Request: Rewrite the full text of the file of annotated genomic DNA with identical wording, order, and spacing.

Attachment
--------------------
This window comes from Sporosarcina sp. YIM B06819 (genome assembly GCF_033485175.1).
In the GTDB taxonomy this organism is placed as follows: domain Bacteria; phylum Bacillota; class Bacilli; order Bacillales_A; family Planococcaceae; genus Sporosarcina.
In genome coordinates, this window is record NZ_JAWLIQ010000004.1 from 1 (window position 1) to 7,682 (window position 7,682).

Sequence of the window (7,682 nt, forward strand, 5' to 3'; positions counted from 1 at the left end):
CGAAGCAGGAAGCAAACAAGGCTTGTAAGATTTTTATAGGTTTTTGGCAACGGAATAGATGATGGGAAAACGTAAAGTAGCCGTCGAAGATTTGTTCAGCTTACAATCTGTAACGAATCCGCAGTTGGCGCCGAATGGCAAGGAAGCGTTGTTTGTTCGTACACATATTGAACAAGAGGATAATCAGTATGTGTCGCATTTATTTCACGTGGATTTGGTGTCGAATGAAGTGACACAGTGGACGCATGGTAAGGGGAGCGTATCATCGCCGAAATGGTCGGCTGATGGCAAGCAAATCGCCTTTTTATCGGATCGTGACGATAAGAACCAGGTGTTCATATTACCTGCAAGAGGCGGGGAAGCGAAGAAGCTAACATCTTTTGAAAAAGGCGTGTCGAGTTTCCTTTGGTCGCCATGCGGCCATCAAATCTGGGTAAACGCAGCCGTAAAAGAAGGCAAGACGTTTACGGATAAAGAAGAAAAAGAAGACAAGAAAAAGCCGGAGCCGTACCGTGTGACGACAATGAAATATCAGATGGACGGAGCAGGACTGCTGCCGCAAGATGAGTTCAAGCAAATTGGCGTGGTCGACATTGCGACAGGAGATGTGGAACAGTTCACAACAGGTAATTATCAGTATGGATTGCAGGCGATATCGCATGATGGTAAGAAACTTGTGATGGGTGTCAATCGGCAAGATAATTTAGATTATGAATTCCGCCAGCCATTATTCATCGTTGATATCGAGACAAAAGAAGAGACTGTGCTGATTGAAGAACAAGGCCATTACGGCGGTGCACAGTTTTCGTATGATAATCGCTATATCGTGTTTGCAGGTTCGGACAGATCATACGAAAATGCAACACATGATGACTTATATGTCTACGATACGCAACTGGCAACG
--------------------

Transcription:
This window comes from Sporosarcina sp. YIM B06819 (genome assembly GCF_033485175.1).
In the GTDB taxonomy this organism is placed as follows: domain Bacteria; phylum Bacillota; class Bacilli; order Bacillales_A; family Planococcaceae; genus Sporosarcina.
In genome coordinates, this window is record NZ_JAWLIQ010000004.1 from 1 (window position 1) to 7,682 (window position 7,682).

Sequence of the window (7,682 nt, forward strand, 5' to 3'; positions counted from 1 at the left end):
CGAAGCAGGAAGCAAACAAGGCTTGTAAGATTTTTATAGGTTTTTGGCAACGGAATAGATGATGGGAAAACGTAAAGTAGCCGTCGAAGATTTGTTCAGCTTACAATCTGTAACGAATCCGCAGTTGGCGCCGAATGGCAAGGAAGCGTTGTTTGTTCGTACACATATTGAACAAGAGGATAATCAGTATGTGTCGCATTTATTTCACGTGGATTTGGTGTCGAATGAAGTGACACAGTGGACGCATGGTAAGGGGAGCGTATCATCGCCGAAATGGTCGGCTGATGGCAAGCAAATCGCCTTTTTATCGGATCGTGACGATAAGAACCAGGTGTTCATATTACCTGCAAGAGGCGGGGAAGCGAAGAAGCTAACATCTTTTGAAAAAGGCGTGTCGAGTTTCCTTTGGTCGCCATGCGGCCATCAAATCTGGGTAAACGCAGCCGTAAAAGAAGGCAAGACGTTTACGGATAAAGAAGAAAAAGAAGACAAGAAAAAGCCGGAGCCGTACCGTGTGACGACAATGAAATATCAGATGGACGGAGCAGGACTGCTGCCGCAAGATGAGTTCAAGCAAATTGGCGTGGTCGACATTGCGACAGGAGATGTGGAACAGTTCACAACAGGTAATTATCAGTATGGATTGCAGGCGATATCGCATGATGGTAAGAAACTTGTGATGGGTGTCAATCGGCAAGATAATTTAGATTATGAATTCCGCCAGCCATTATTCATCGTTGATATCGAGACAAAAGAAGAGACTGTGCTGATTGAAGAACAAGGCCATTACGGCGGTGCACAGTTTTCGTATGATAATCGCTATATCGTGTTTGCAGGTTCGGACAGATCATACGAAAATGCAACACATGATGACTTATATGTCTACGATACGCAACTGGCAACG